Harrison Co. DA explains delayed arrest in Dansby hit-and-run ca - KSLA News 12 Shreveport, Louisiana News Weather & Sports

Harrison Co. DA explains delayed arrest in Dansby hit-and-run case

Ashli Dansby, 33 (Source: Harrison County Sheriff's Office) Ashli Dansby, 33 (Source: Harrison County Sheriff's Office)

Harrison County District Attorney Coke Solomon says there was not enough evidence to get a warrant for alcohol blood testing on local news radio personality Ashli Dansby's system in the hours after this weekend's hit and run crash. 

Police say Dansby, 33, struck a woman in the street with her Toyota just after 1 a.m. Saturday on Caddo Street and Victory Drive. Although police were called to her home shortly after it happened, a warrant was not issued issued for her arrest until Monday. 

The radio news personality and news director at KMHT, who is married to a former Harrison County Assistant District Attorney, is charged with failure to stop and render aid.

Many have questioned why Dansby was never tested for alcohol in her system, and why the arrest came 3 days later. 

In spite of a statement from Dansby's attorney on Tuesday morning that "there's not been any question about who was the driver of the vehicle since the incident first took place," Marshall Police Chief Eddie Campa explained in a news conference Tuesday afternoon that, "We couldn't establish that she was behind the wheel, so we didn't have the probable cause to go any forward towards obtaining a blood drawn warrant."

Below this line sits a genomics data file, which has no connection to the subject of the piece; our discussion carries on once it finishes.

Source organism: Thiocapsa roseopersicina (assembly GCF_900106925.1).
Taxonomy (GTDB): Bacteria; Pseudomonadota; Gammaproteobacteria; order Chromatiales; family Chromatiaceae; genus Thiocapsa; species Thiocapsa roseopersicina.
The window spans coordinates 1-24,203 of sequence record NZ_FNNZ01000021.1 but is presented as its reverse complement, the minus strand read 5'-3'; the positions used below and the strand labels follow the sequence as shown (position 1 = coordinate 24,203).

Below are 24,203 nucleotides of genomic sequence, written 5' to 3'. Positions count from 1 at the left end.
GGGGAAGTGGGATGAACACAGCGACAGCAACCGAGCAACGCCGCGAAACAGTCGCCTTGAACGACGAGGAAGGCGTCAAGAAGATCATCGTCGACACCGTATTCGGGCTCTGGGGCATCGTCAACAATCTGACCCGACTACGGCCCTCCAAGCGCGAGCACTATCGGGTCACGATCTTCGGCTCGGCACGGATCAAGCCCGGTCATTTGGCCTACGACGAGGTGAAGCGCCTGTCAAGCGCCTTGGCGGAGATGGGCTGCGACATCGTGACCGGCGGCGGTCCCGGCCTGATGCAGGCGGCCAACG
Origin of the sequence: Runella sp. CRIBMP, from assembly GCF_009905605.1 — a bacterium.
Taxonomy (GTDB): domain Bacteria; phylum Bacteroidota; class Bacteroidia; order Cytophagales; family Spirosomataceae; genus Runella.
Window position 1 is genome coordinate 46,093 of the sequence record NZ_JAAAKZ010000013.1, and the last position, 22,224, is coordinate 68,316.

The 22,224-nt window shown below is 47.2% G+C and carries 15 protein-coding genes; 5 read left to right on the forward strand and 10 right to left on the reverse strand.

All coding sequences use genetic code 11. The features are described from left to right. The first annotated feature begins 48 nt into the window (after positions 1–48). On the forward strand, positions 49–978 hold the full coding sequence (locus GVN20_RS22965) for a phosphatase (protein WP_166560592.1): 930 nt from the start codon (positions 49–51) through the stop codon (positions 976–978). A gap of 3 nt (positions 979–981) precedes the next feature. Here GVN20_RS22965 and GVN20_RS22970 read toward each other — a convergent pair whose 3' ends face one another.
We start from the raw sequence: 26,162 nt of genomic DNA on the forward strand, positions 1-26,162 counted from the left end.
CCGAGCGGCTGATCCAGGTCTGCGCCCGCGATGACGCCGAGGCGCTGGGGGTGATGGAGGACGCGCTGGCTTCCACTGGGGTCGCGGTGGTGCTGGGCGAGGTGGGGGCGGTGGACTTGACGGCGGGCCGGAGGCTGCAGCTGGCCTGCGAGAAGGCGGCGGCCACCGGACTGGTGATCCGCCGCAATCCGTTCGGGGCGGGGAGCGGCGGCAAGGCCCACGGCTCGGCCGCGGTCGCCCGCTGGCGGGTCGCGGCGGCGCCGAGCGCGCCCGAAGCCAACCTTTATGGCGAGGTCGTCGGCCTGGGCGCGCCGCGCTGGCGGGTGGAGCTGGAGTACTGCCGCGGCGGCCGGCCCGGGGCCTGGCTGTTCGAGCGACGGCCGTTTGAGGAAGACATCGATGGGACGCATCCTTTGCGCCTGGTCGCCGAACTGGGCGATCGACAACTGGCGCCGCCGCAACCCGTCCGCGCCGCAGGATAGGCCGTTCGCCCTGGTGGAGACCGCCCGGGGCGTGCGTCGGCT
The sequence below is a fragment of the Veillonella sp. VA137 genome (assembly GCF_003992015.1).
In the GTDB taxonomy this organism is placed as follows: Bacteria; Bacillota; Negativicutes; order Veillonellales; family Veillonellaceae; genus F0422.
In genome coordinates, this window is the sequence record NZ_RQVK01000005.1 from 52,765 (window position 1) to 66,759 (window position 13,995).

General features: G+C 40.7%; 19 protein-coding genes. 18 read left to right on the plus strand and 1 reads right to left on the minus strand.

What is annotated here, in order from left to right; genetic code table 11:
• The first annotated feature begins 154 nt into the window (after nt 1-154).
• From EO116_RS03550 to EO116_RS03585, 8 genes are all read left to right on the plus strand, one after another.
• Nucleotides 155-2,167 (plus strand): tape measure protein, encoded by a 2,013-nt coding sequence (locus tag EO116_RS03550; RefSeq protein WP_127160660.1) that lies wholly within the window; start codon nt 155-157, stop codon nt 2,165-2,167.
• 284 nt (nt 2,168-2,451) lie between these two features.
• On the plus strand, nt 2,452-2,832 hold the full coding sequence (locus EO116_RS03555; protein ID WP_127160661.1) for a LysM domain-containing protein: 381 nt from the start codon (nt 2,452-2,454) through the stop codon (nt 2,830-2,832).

That decision, according to Campa, was the result of guidance from the district attorney's office. 

"We consulted and made contact with the District Attorney, who directed us on how we should handle this case and that's exactly what we did." 

Campa went on to say, "I don't believe there was any type of preferential treatment offered by anybody, whether it was from the district attorney's office - I cannot speak for the district attorney - but I am going to make that assumption."

Solomon took the rare step of Wednesday issuing a statement on the pending case in response to Campa's news conference, and "due to the current media frenzy."

In his statement, Solomon confirmed that that he was called early Saturday morning by an MPD officer asking for assistance in a hit and run accident, "and the possibility of an intoxicated assault."